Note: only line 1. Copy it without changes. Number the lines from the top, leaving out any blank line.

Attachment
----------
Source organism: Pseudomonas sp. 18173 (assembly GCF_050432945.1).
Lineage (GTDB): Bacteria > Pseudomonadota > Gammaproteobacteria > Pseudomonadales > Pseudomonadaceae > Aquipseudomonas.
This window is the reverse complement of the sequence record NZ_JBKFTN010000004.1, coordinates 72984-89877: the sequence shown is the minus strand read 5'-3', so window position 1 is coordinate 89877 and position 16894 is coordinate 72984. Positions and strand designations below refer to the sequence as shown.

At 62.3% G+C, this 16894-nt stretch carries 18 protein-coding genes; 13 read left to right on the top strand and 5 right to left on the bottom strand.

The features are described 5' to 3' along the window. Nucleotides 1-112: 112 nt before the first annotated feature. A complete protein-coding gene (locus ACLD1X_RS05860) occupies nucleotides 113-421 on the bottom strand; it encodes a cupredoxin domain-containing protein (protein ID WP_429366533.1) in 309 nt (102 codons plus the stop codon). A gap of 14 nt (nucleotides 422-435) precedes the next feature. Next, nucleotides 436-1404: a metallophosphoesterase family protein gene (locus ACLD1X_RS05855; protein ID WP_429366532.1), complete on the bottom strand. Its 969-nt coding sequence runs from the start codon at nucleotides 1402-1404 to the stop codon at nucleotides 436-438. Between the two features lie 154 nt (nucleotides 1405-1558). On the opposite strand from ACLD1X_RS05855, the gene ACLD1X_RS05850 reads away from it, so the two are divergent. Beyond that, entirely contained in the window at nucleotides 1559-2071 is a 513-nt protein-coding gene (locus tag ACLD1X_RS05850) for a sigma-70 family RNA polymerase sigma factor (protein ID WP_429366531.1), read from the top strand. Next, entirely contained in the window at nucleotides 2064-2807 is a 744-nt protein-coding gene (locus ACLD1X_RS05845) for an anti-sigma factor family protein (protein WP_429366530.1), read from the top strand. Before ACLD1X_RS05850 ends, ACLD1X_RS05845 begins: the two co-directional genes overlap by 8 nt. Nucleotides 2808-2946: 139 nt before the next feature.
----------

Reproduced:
Source organism: Pseudomonas sp. 18173 (assembly GCF_050432945.1).